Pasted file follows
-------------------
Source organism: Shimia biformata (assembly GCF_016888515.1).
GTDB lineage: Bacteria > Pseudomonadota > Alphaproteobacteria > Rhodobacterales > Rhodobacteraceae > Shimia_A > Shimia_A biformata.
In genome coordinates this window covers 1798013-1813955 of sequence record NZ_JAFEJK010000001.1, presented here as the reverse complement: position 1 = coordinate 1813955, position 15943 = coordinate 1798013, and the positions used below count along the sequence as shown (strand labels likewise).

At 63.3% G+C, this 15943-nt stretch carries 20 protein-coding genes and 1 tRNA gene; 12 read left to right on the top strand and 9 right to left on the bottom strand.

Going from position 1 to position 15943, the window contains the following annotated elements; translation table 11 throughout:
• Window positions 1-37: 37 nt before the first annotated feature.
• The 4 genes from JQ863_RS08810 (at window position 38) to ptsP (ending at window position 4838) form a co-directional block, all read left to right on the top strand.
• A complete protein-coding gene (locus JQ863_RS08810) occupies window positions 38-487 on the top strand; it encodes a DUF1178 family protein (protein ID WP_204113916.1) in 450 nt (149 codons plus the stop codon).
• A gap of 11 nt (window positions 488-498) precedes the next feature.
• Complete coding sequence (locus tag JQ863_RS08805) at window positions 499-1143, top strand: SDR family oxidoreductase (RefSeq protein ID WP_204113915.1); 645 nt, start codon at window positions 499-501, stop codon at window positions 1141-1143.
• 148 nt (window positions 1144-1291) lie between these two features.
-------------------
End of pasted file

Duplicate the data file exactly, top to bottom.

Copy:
Source organism: Shimia biformata (assembly GCF_016888515.1).
GTDB lineage: Bacteria > Pseudomonadota > Alphaproteobacteria > Rhodobacterales > Rhodobacteraceae > Shimia_A > Shimia_A biformata.
In genome coordinates this window covers 1798013-1813955 of sequence record NZ_JAFEJK010000001.1, presented here as the reverse complement: position 1 = coordinate 1813955, position 15943 = coordinate 1798013, and the positions used below count along the sequence as shown (strand labels likewise).

At 63.3% G+C, this 15943-nt stretch carries 20 protein-coding genes and 1 tRNA gene; 12 read left to right on the top strand and 9 right to left on the bottom strand.

Going from position 1 to position 15943, the window contains the following annotated elements; translation table 11 throughout:
• Window positions 1-37: 37 nt before the first annotated feature.
• The 4 genes from JQ863_RS08810 (at window position 38) to ptsP (ending at window position 4838) form a co-directional block, all read left to right on the top strand.
• A complete protein-coding gene (locus JQ863_RS08810) occupies window positions 38-487 on the top strand; it encodes a DUF1178 family protein (protein ID WP_204113916.1) in 450 nt (149 codons plus the stop codon).
• A gap of 11 nt (window positions 488-498) precedes the next feature.
• Complete coding sequence (locus tag JQ863_RS08805) at window positions 499-1143, top strand: SDR family oxidoreductase (RefSeq protein ID WP_204113915.1); 645 nt, start codon at window positions 499-501, stop codon at window positions 1141-1143.
• 148 nt (window positions 1144-1291) lie between these two features.